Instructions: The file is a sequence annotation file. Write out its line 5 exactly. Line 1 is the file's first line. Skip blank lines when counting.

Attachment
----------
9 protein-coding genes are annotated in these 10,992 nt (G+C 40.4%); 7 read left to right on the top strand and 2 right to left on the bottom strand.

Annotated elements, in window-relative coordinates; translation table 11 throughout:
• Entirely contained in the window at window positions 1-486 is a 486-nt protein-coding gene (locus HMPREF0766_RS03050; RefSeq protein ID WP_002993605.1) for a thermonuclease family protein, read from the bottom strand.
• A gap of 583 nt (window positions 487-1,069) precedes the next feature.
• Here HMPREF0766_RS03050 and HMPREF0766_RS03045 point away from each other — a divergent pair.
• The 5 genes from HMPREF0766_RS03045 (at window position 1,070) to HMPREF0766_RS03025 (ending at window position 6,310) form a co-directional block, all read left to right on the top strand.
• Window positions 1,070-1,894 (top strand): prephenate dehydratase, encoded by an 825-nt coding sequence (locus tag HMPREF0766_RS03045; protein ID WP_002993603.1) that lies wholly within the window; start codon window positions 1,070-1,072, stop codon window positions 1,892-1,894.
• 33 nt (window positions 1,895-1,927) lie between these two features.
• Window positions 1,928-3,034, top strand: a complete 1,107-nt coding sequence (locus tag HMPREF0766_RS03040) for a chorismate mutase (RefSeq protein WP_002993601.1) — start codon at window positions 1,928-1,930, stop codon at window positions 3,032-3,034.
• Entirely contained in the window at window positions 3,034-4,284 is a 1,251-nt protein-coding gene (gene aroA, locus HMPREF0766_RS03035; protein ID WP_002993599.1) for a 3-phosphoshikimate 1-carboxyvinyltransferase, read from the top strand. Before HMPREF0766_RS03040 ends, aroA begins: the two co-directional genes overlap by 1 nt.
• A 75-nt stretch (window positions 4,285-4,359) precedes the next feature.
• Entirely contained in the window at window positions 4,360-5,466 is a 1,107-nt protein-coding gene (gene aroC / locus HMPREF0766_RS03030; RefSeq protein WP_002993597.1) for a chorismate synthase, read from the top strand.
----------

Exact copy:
• Here HMPREF0766_RS03050 and HMPREF0766_RS03045 point away from each other — a divergent pair.